In the ever-evolving age of technology society now finds itself, it is important to remember why it all began: a need for communication. If you want to get technical, perhaps you could say it was the cave paintings of our Neanderthal ancestors or the great Rosetta Stone of Ptolemy that brought us language, and you would be absolutely correct. But, for most of what we consider modern history, it boils down to one thing: paper. Roll it up and call it a scroll, or bind it with leather and call it a book. Walking into a library or bookstore is akin to entering a temple or cathedral, lets us experience the the peak of nostalgia. An almost reverential silence is palpable, and the familiar scent of paper-from magazines, books, newspapers, comics, 'zines-hits, opening a floodgate of memories. We figuratively (or literally, truth be told) embrace the volumes as if we're greeting old friends.
Paper by itself can't do much, but add some ideas, a lot of words, a few characters and a plot, then you have a story. Whether you're recording the inner workings of an atom, playing out a drama set in the Antebellum South or thrilling with the tale of a lone astronaut living off nothing but potatoes on Mars-thanks for that one, Andy Weir-it's important to remember that for every one of these stories, there's a reader, an audience.
Technology is great, fantastic even. If you want, you can buy and sell books on Amazon or browse the selection of books at the local library, all from the comfort of your couch and Slanket. But there really isn't anything else like crossing the threshold of an actual library. Forgive the romanticism and cliché, but a trip to the library is probably the cheapest vacation you can take. For nothing but the fact that you have a "local" address, you have instantaneous access to the minds and thoughts of thousands-if not millions-of people who decided that knowledge and creativity are worth being recorded in the lexicon of human history.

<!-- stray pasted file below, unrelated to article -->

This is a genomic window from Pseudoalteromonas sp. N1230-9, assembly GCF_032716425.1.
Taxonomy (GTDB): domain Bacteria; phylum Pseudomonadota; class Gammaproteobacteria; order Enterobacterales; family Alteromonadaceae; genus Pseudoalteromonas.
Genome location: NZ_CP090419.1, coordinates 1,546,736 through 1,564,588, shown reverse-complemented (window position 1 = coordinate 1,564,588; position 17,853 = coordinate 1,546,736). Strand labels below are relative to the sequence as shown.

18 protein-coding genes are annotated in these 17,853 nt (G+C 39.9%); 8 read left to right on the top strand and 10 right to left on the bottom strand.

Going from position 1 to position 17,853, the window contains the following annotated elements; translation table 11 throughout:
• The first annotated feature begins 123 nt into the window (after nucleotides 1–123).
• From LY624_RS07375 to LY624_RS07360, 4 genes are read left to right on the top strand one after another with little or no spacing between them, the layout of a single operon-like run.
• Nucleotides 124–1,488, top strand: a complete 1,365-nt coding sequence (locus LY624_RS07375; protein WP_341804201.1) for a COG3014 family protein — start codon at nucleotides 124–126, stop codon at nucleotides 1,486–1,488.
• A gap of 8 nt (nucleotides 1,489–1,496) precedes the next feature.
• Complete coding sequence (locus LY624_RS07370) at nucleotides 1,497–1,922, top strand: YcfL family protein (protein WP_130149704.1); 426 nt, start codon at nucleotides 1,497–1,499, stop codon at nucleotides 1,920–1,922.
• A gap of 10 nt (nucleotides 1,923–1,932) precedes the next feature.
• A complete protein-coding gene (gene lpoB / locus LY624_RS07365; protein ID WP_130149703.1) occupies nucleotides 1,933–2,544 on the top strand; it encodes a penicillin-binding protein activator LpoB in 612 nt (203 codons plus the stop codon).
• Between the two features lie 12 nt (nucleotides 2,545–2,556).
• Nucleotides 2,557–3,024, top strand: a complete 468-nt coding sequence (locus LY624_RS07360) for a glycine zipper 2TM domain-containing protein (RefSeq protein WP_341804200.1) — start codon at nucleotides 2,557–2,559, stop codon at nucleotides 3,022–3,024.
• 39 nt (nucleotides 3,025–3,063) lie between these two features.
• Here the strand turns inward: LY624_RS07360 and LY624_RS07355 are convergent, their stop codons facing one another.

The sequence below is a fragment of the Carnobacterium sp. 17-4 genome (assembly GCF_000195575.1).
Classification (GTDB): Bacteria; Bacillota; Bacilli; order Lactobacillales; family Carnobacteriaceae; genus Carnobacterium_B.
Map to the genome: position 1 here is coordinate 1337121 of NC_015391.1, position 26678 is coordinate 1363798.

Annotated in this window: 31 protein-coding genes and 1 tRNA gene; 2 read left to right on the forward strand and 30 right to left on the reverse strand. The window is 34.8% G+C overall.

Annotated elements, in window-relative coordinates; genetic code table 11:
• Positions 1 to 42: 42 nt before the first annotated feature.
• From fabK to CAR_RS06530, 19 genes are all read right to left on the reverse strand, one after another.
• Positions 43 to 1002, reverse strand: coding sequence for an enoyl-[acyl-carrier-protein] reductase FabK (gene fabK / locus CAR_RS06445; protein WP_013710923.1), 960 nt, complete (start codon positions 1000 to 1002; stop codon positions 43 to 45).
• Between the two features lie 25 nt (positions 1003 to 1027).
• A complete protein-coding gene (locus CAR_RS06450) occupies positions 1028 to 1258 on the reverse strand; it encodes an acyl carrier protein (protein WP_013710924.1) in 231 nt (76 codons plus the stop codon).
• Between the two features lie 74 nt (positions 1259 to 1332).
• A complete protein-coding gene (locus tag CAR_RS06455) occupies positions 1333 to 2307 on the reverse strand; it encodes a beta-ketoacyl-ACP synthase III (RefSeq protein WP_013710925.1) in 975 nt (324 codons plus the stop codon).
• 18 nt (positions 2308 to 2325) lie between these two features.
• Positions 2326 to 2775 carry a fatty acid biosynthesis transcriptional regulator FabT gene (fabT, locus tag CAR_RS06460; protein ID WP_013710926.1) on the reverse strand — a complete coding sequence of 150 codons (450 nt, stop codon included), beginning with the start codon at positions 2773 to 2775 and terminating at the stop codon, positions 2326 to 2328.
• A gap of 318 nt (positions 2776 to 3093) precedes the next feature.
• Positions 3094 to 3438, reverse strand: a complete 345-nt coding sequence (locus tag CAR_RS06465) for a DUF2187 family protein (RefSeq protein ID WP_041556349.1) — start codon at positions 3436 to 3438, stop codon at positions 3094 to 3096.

This should be celebrated ... and it is. Being hailed as Jacksonville's literary event of the year, Jax Book Fest 2018 is a celebration of books, authors and readers all. At Downtown's Main Library this Saturday, March 3, Jax Book Fest features workshops, panels, vendors and discussions with nationally best-selling authors and Northeast Florida's own local authors. This year's keynote authors include Nicola Yoon, Kimberla Lawson Roby, Brenda Jackson, Rodney L. Hurst Sr., Deborah Sosin, Jennifer Swanson, Laura Lee Smith and Al Letson. There's no ticket to purchase, no cover charge and no mandatory donation. All you have to do is donate a little time and some gasoline and head to the library to show some support to those who provide the books and those who write them. Just like your mind, a library is terrible thing to waste.
The Jax Book Fest is held from 10 a.m.-3 p.m. on Saturday, March 3 at Main Library, 303 N. Laura St., Downtown. Metered parking is free Downtown on Saturday; the Duval Street garage parking garage entrance is at 33 W. Duval St.; parking there can be validated at the library's circulation desk. For more information and a full schedule of the event, visit jaxbookfest.org.